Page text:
Nicaragua is fighting to save its endangered tapirs from hunting and habitat destruction caused by climate change.
Baird’s tapir is the largest indigenous mammal in Central America. It is a primitive animal that resembles the ancestor of rhinos and horses, and has changed very little in the last 35 million years. Characterised by a long, fleshy nose, like a shortened version of an elephant’s trunk, this shy quiet mammal lives in tropical forests and grasslands and is rarely seen. The species is currently declining as a result of habitat destruction and hunting. Its low reproductive rate makes it even more vulnerable to these threats.
“Here, they’re well-fed,” said Eduardo Sacasa, a wildlife expert who runs the reproductive programme. In some cases, too much so: one of the males, a three-year-old called Pamka, was put on a diet because “he is too fat”.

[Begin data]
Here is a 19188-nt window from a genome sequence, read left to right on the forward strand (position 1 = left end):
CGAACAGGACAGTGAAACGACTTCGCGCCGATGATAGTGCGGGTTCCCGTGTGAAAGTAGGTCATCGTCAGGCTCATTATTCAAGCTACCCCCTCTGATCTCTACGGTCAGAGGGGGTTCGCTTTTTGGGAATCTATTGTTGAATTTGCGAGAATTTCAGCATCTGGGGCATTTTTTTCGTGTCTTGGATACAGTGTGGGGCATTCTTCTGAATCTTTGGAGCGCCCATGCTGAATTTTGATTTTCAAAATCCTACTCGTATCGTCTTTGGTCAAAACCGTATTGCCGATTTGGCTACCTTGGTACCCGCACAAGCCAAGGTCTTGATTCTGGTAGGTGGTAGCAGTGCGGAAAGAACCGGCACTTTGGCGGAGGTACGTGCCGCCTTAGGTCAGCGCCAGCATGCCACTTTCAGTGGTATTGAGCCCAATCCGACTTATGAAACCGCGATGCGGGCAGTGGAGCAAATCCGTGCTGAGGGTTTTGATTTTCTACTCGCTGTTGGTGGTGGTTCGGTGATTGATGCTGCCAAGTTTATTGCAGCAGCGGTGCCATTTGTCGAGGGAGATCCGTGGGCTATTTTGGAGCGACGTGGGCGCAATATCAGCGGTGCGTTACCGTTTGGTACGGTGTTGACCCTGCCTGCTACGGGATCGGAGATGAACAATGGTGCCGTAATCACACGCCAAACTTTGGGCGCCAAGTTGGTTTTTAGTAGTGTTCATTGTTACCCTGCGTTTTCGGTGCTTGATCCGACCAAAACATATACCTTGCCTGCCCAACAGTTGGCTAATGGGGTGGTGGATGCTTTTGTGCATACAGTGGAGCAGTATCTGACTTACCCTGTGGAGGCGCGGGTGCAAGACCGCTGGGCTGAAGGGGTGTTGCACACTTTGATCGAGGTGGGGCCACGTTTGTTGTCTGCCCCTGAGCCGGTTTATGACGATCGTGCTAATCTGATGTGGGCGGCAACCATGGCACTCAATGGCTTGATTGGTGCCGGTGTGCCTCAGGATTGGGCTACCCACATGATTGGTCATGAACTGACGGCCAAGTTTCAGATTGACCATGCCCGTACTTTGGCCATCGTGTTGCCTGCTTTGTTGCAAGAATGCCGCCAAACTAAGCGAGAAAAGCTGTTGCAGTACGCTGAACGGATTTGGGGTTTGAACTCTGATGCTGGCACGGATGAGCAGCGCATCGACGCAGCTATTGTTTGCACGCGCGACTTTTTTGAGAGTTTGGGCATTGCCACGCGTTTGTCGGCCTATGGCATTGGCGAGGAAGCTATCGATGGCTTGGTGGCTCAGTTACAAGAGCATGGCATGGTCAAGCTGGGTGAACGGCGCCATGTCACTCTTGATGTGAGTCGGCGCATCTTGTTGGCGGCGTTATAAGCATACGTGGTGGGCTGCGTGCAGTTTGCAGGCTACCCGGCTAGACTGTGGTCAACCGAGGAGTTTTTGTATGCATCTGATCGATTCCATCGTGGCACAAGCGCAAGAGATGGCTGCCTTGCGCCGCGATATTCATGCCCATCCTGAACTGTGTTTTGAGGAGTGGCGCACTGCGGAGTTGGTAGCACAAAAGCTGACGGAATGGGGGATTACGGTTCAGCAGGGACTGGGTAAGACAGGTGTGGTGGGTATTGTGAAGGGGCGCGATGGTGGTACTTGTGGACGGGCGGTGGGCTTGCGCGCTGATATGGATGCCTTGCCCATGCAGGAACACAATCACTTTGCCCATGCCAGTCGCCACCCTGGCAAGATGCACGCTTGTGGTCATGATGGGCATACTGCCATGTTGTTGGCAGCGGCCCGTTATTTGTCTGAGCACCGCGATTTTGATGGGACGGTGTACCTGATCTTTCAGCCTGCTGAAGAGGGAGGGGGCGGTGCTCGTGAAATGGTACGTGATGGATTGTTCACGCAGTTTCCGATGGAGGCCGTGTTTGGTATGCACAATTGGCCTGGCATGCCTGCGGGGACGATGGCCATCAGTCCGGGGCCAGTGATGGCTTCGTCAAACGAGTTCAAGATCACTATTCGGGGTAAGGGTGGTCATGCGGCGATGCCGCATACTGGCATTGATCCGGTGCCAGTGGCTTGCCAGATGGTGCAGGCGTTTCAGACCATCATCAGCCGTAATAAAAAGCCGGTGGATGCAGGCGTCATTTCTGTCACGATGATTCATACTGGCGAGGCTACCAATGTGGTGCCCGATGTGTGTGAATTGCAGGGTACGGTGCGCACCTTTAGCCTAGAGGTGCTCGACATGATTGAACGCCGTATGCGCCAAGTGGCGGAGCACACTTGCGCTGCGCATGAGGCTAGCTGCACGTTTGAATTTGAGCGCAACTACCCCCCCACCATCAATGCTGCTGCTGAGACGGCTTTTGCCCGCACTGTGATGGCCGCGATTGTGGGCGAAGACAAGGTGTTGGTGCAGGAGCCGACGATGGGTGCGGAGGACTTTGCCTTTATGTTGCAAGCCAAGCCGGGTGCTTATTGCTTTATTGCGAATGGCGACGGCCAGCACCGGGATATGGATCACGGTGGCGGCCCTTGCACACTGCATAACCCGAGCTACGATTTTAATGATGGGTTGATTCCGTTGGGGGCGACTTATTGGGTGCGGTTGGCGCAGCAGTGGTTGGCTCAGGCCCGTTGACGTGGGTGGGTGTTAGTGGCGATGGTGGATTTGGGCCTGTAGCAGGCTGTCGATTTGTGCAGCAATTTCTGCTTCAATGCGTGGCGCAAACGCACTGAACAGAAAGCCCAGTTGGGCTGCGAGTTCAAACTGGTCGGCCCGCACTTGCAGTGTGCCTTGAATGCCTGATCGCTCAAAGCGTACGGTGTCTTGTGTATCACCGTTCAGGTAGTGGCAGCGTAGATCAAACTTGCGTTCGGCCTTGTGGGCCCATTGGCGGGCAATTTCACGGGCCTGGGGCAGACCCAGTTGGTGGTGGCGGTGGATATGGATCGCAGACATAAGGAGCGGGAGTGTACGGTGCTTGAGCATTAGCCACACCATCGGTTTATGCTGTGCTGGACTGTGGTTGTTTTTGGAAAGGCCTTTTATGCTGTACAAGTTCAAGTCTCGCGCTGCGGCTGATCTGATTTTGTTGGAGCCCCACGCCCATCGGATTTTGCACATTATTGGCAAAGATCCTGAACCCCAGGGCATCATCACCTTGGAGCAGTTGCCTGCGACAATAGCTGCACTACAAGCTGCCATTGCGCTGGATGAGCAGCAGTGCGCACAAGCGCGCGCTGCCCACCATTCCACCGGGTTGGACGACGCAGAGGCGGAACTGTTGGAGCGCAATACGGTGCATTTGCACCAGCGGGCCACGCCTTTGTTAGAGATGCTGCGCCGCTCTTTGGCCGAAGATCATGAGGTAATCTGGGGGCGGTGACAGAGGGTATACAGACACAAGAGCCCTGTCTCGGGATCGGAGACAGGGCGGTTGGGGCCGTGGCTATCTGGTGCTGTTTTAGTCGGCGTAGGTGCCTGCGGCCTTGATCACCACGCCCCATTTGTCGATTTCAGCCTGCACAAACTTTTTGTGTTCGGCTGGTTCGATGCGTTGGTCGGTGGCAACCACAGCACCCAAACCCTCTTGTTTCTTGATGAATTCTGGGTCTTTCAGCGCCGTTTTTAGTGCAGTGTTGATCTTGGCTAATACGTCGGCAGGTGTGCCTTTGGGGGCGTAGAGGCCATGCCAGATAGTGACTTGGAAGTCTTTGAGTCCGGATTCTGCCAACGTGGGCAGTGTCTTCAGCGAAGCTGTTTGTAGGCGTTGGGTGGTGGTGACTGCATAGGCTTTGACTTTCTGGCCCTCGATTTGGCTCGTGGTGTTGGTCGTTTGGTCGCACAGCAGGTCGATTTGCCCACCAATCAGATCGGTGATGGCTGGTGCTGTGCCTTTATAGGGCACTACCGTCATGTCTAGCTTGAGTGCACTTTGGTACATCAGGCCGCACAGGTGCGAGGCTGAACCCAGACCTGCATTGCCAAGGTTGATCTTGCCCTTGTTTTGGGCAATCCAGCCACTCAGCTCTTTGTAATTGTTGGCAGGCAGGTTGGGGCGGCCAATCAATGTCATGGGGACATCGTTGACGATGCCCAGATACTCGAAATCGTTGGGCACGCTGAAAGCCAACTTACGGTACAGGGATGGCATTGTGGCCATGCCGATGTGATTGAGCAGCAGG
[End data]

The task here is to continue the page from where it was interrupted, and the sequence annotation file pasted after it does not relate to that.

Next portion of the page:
Human encroachment and climate change have decimated the woodland habitat of the Baird’s tapir, one of five species left in the world, and, along with human and feline predators, have helped wipe out 16 other tapir species.
Pamka and his fellow herbivores are among no more than 800 of the species left Nicaragua.
The Baird’s tapir, considered at risk of extinction by the International Union for Conservation of Nature (IUCN), is the “most threatened” quadruped in Nicaragua, Sacasa said. It faces “flat-out deforestation, encroaching farmland, illegal sales and poaching, because people eat them”, he said.
In Ticuantepe Zoo, efforts are deployed to have them reproduce. But that’s no easy task. Gestation is long – 14 months – and females produce only one offspring at a time.